In the several years I’ve been writing this blog, I’ve seldom written about the Russian planetary program as a whole. I’ve written about individual missions but I’ve not put all the pieces together since 2009.
A request from a reader and the quiet announcement last month that NASA and its Russian counterpart Roscosmos are investigating options for joint Venus missions piqued my interest.
Russia's Roscosmos and the United State's NASA space agencies are investigating a possible joint Venus mission. Credit: Roscosmos
Two problems have stopped me from updating the big picture of Russian plans. First, there seems to be relatively little information in English on the overall program and for specific missions. Second, I have found it hard to distinguish what is a concept under consideration, what is a mission on the roadmap but not yet funded, and what is a mission in development with secure funding. The problem may well be that I don’t read and write Russian – all this information may be available if internet searches are done in Russian instead of English. (If any of my readers know of good web sites, please pass them along. Even if they are in Russian, Google translate does a pretty good job.)
For much of my information on the Russian space program, I have depended on writer and space historian Anatoly Zak and his RussianSpaceWeb.com.
Fate has not been kind to the Russian planetary program since the breakup of the Soviet Union. Its Mars-96 mission was lost during a launch failure. Then in 2011, the Phobos-Grunt mission was lost after it failed to respond to commands following launch.
Since then, the Russian program is following a two-pronged approach to rebuild its planetary program. For this decade, it is planning a series of solo lunar missions to build up its own design, testing, and operations capabilities. Simultaneously, it has built a partnership with the European Space Agency (ESA) to explore Mars. The earliest explorations of a potential partnership with NASA for Venus missions have just started.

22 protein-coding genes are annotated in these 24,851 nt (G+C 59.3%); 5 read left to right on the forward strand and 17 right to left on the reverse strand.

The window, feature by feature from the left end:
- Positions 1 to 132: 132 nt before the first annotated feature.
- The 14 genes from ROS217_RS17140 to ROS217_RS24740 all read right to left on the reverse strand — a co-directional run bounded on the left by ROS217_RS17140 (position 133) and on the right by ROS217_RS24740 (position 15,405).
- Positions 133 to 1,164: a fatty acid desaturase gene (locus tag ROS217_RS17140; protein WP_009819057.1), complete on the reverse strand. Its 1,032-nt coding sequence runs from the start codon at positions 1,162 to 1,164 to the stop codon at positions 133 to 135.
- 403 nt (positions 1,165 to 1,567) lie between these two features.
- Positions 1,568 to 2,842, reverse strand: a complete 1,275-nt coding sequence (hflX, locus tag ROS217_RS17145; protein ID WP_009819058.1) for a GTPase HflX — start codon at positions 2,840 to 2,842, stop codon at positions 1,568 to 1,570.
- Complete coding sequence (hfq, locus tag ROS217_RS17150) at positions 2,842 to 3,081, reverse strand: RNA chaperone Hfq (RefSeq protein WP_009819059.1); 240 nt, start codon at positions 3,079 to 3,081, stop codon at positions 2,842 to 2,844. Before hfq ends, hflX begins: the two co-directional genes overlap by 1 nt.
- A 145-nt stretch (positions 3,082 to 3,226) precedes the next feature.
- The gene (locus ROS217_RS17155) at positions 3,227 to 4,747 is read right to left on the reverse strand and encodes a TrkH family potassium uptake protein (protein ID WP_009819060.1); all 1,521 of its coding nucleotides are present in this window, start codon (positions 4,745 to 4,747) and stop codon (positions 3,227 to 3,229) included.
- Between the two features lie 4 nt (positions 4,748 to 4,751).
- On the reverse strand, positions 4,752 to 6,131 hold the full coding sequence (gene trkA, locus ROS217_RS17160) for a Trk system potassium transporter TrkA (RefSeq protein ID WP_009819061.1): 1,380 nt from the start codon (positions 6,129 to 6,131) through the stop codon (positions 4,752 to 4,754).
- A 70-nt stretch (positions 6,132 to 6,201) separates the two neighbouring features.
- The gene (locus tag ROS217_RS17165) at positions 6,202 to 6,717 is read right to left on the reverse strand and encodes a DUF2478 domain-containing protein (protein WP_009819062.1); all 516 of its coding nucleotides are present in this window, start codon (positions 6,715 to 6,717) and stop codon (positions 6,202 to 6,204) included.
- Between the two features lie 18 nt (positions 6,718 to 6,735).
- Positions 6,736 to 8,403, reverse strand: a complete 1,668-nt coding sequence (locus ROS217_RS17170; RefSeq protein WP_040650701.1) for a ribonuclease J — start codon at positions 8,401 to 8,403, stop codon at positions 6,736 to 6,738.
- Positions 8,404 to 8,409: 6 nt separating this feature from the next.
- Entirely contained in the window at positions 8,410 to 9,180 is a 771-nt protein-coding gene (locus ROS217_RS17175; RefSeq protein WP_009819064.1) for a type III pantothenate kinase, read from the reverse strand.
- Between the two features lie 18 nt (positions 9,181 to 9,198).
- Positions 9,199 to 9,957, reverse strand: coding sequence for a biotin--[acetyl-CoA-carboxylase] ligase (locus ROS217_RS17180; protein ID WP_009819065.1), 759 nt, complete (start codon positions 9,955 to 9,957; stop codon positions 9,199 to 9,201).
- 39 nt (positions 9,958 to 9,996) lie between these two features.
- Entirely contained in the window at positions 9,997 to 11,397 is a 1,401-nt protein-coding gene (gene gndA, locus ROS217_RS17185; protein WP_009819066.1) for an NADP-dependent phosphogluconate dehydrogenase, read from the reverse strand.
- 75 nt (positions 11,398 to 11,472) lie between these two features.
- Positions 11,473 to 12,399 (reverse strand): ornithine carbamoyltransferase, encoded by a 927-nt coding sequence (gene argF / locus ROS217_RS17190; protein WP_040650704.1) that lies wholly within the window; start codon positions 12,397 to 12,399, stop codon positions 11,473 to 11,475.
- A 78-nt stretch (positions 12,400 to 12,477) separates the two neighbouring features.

After reading Zak’s web site, ESA’s website, and reading a number of news accounts, what follows is the best picture I’ve been able to put together of Russia’s planetary plans.
Near term missions
ExoMars orbiter - 2016
ExoMars rover and science station - 2018
Luna-25 (Glob) polar lander - 2016
Luna-26 (Glob) orbiter - 2018
Luna-27 (Resurs) lander - 2019
Concepts for the 2020s
From what I can tell, these missions are concepts and not approved or funded missions. Launch dates therefore are likely to be notional for planning purposes rather than commitments.
Luna-Grunt sample return - 2021
Mars sample return - 2024
Ganymede lander - late 2020s
This is an ambitious list, especially for the early 2020s. Zak reports that the numbers of engineers and scientists to build, test, and operate these missions are small. Russia is enhancing the impact its resources have through partnerships with other space agencies. Still, several of the concepts seem likely to be dropped unless Russia invests substantially more resources to its program.
Cooperative Missions with ESA
Russia and ESA have signed agreements that make Russia a substantial partner in both of ESA’s Mars missions this decade. Russia will make crucial contributions to both ExoMars missions:
ExoMars orbiter and demonstration lander 2016
Russia to provide launch
Russian-supplied instruments for the orbiter:
Atmospheric Chemistry Suite (3 infrared spectrometers)
Fine Resolution Epithermal Neutron Detector (high resolution mapping of near-surface water ice)
ExoMars rover & science station 2018
Russia to provide launch
Russia to provide entry and landing system with ESA contributions
Russian-supplied instruments for the rover:
Infrared Spectrometer for ExoMars
Adron (detect subsurface water and hydrated minerals)
[previously, a 3rd instrument, a laser spectrometer was listed as a Russian instrument but is not currently listed on ESA’s ExoMars webpage]
Russia will need to develop substantial new capabilities to land the large 2018 ExoMars rover. It previously has not landed a large planetary probe on any world except on the very different Venus (and then as part of the Soviet Union series of landers that ended in 1986). ESA plans to share the technology it develops from its planned 2016 demonstration lander with Russia.